However, they had neither disclosed the same in their assessment nor paid taxes for the income.
Hence, the I-T department initiated criminal prosecution for alleged non-disclosure of income by them to the tune of Rs 7.73 crore for 2015-16 fiscal.
Challenging the same, the duo contended that the prosecution is liable to be quashed for procedural lapse.
They argued that the prosecution has been initiated for filing of false return, which amounts to offence of giving false evidence before a court under the Indian Penal Code.
As per the Income Tax Act, the proceedings of the assessing officer are deemed to be that of a proceeding of a civil court and therefore, only the assessing officer should have initiated the prosecution.
But in this case, a deputy director of investigation of the department has initiated the prosecution, they claimed.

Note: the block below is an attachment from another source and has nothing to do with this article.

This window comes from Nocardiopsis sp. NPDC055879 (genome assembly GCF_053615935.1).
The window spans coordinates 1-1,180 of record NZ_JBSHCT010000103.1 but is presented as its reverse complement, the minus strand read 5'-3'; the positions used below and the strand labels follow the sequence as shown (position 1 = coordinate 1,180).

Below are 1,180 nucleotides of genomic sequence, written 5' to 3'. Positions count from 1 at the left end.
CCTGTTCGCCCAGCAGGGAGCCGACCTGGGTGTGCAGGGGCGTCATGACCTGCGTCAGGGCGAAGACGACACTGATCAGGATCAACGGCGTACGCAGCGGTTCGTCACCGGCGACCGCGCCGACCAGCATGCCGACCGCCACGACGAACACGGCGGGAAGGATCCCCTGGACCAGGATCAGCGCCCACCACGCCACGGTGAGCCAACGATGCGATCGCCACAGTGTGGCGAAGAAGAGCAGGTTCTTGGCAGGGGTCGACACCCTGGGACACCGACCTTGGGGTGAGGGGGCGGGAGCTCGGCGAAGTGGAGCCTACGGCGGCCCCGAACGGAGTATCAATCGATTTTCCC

Granting liberty to the department to initiate penal action as per law, if it chooses to, Justice N Sathish Kumar said, the prosecution launched by the Deputy Director is not maintainable.
The present complaint lodged by the prosecution is a premature one.
If the assessing officer comes to the conclusion in proceedings under Section 153 of the Income Tax Act, it is open to the Department to initiate penal action as per law.
Justice Sathish Kumar, who pronounced the order on Friday, observed that unless a finding is recorded by the assessing officer as to a willful attempt to evade tax or filing false verification, the complaint filed by the Deputy Director is not maintainable.
(Only the headline and picture of this report may have been reworked by the Business Standard staff; the rest of the content is auto-generated from a syndicated feed.)
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